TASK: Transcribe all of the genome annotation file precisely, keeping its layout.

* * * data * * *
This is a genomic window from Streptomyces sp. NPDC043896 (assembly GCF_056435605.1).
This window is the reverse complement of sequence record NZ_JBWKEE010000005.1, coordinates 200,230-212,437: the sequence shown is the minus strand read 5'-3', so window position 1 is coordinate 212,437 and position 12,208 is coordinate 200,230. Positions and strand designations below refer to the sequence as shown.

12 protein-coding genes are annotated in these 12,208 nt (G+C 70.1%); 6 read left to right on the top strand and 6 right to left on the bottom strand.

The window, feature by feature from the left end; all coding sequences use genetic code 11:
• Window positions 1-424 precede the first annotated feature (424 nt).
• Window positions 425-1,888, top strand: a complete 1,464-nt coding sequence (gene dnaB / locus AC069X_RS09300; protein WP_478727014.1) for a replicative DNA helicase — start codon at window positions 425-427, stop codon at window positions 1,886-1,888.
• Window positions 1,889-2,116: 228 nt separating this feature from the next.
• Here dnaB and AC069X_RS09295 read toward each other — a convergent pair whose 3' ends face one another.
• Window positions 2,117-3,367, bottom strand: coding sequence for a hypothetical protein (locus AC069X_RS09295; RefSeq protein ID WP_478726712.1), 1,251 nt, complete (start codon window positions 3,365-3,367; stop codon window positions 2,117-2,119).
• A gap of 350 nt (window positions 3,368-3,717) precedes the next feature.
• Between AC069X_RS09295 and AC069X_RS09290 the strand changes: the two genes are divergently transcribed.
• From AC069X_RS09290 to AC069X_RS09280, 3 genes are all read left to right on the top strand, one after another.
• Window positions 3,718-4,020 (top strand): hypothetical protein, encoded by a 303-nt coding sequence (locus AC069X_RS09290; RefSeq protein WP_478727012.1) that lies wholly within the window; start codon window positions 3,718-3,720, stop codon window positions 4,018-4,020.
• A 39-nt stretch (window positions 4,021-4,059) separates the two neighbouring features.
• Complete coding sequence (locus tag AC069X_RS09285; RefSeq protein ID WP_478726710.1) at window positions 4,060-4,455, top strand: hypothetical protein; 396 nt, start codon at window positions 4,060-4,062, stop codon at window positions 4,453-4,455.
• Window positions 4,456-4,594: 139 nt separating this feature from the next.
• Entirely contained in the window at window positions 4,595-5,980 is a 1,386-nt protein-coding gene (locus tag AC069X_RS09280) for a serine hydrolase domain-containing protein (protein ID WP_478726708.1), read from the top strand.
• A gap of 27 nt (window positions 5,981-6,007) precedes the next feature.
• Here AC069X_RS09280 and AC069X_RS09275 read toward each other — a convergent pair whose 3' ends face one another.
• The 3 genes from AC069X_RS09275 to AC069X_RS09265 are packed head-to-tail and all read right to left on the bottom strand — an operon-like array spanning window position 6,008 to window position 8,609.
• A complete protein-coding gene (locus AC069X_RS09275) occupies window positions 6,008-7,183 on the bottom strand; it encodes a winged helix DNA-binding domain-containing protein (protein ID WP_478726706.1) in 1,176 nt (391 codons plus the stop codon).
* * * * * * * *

This is a genomic window from Streptomyces sp. NPDC043896 (assembly GCF_056435605.1).
This window is the reverse complement of sequence record NZ_JBWKEE010000005.1, coordinates 200,230-212,437: the sequence shown is the minus strand read 5'-3', so window position 1 is coordinate 212,437 and position 12,208 is coordinate 200,230. Positions and strand designations below refer to the sequence as shown.

12 protein-coding genes are annotated in these 12,208 nt (G+C 70.1%); 6 read left to right on the top strand and 6 right to left on the bottom strand.

The window, feature by feature from the left end; all coding sequences use genetic code 11:
• Window positions 1-424 precede the first annotated feature (424 nt).
• Window positions 425-1,888, top strand: a complete 1,464-nt coding sequence (gene dnaB / locus AC069X_RS09300; protein WP_478727014.1) for a replicative DNA helicase — start codon at window positions 425-427, stop codon at window positions 1,886-1,888.
• Window positions 1,889-2,116: 228 nt separating this feature from the next.
• Here dnaB and AC069X_RS09295 read toward each other — a convergent pair whose 3' ends face one another.
• Window positions 2,117-3,367, bottom strand: coding sequence for a hypothetical protein (locus AC069X_RS09295; RefSeq protein ID WP_478726712.1), 1,251 nt, complete (start codon window positions 3,365-3,367; stop codon window positions 2,117-2,119).
• A gap of 350 nt (window positions 3,368-3,717) precedes the next feature.
• Between AC069X_RS09295 and AC069X_RS09290 the strand changes: the two genes are divergently transcribed.
• From AC069X_RS09290 to AC069X_RS09280, 3 genes are all read left to right on the top strand, one after another.
• Window positions 3,718-4,020 (top strand): hypothetical protein, encoded by a 303-nt coding sequence (locus AC069X_RS09290; RefSeq protein WP_478727012.1) that lies wholly within the window; start codon window positions 3,718-3,720, stop codon window positions 4,018-4,020.
• A 39-nt stretch (window positions 4,021-4,059) separates the two neighbouring features.
• Complete coding sequence (locus tag AC069X_RS09285; RefSeq protein ID WP_478726710.1) at window positions 4,060-4,455, top strand: hypothetical protein; 396 nt, start codon at window positions 4,060-4,062, stop codon at window positions 4,453-4,455.
• Window positions 4,456-4,594: 139 nt separating this feature from the next.
• Entirely contained in the window at window positions 4,595-5,980 is a 1,386-nt protein-coding gene (locus tag AC069X_RS09280) for a serine hydrolase domain-containing protein (protein ID WP_478726708.1), read from the top strand.
• A gap of 27 nt (window positions 5,981-6,007) precedes the next feature.
• Here AC069X_RS09280 and AC069X_RS09275 read toward each other — a convergent pair whose 3' ends face one another.
• The 3 genes from AC069X_RS09275 to AC069X_RS09265 are packed head-to-tail and all read right to left on the bottom strand — an operon-like array spanning window position 6,008 to window position 8,609.
• A complete protein-coding gene (locus AC069X_RS09275) occupies window positions 6,008-7,183 on the bottom strand; it encodes a winged helix DNA-binding domain-containing protein (protein ID WP_478726706.1) in 1,176 nt (391 codons plus the stop codon).